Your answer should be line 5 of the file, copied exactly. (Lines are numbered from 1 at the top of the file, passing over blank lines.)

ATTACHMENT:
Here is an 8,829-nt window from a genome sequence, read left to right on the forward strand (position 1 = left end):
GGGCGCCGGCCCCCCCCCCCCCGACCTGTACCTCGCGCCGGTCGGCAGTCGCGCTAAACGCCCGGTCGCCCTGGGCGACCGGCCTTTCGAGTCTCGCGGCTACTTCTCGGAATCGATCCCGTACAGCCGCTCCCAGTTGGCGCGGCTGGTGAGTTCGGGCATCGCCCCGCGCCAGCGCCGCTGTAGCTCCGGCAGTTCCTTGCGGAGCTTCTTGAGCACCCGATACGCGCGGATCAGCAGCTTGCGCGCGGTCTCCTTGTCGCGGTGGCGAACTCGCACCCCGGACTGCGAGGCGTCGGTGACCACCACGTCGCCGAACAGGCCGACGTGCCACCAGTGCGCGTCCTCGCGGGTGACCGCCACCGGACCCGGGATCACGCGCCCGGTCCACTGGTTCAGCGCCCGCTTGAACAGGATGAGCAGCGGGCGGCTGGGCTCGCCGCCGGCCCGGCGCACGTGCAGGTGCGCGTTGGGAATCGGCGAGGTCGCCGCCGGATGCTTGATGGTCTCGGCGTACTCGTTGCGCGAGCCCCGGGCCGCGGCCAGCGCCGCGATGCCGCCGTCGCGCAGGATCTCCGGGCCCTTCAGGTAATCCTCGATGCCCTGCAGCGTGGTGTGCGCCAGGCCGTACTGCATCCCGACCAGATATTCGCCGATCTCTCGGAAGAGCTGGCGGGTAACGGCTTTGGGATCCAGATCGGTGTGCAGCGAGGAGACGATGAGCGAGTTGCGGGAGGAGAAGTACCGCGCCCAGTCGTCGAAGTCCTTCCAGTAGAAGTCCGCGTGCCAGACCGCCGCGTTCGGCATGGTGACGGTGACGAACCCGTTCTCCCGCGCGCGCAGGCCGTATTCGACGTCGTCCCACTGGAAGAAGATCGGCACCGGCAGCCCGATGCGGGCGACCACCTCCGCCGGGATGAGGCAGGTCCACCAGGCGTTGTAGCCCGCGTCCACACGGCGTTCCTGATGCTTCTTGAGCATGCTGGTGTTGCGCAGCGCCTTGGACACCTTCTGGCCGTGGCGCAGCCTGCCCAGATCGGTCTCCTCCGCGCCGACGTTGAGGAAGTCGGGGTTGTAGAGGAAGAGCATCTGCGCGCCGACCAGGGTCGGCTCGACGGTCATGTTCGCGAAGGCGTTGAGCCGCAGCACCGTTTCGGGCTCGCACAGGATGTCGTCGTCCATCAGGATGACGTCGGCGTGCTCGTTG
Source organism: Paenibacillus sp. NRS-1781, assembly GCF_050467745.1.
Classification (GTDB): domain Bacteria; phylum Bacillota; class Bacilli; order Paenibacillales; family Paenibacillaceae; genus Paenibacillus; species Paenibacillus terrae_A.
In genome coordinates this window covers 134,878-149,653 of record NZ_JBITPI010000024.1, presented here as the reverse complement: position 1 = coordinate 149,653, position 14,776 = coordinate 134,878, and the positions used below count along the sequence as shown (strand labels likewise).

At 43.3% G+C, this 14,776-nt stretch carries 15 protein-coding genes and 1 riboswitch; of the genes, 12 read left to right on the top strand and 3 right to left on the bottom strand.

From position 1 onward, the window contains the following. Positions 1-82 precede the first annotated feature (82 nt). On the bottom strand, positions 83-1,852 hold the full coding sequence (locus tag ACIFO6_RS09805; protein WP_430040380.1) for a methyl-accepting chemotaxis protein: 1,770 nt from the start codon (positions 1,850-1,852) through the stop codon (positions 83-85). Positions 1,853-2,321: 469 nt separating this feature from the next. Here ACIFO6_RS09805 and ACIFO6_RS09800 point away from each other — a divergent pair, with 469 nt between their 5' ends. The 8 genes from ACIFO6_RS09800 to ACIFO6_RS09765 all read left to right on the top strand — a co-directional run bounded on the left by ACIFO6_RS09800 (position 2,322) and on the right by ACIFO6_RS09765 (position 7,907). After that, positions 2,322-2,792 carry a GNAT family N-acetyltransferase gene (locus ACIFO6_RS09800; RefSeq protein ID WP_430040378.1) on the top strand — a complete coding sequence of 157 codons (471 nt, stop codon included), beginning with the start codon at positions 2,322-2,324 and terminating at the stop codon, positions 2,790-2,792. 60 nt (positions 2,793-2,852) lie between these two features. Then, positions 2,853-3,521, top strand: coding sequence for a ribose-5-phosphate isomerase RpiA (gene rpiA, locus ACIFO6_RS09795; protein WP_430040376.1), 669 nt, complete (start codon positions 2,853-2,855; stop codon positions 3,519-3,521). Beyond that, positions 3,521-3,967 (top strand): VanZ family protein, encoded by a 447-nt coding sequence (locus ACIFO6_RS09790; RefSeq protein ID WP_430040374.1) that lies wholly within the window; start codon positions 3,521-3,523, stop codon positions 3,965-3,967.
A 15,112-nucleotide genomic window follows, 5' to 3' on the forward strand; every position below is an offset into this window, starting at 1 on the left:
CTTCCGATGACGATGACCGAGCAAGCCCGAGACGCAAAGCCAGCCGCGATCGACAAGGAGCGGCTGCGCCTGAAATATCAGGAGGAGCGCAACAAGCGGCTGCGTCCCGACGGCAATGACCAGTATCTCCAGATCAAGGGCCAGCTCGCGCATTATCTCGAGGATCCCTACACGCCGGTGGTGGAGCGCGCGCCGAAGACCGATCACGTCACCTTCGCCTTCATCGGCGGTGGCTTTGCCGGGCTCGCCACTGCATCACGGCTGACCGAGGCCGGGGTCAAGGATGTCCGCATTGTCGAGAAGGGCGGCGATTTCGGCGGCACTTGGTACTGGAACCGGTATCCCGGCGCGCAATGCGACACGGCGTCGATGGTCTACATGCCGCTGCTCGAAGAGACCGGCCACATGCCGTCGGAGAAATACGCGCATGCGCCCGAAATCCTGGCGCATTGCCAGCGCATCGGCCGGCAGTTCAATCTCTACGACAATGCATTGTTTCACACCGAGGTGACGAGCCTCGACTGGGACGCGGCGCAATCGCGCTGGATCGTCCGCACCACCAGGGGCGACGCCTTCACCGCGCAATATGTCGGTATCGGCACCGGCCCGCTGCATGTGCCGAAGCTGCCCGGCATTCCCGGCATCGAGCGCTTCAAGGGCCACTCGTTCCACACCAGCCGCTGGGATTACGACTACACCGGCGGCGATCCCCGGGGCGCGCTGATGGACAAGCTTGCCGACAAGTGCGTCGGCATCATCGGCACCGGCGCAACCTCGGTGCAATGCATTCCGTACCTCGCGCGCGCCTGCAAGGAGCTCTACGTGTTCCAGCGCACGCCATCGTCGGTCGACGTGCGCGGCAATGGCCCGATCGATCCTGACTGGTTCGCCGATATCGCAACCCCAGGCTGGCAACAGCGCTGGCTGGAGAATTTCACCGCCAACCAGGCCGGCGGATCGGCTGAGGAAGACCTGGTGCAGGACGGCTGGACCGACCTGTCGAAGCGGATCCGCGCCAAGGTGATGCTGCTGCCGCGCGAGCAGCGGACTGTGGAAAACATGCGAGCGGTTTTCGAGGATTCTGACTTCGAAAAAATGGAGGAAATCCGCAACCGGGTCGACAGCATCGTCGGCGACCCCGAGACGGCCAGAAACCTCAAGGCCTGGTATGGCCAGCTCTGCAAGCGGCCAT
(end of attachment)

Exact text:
In genome coordinates this window covers 134,878-149,653 of record NZ_JBITPI010000024.1, presented here as the reverse complement: position 1 = coordinate 149,653, position 14,776 = coordinate 134,878, and the positions used below count along the sequence as shown (strand labels likewise).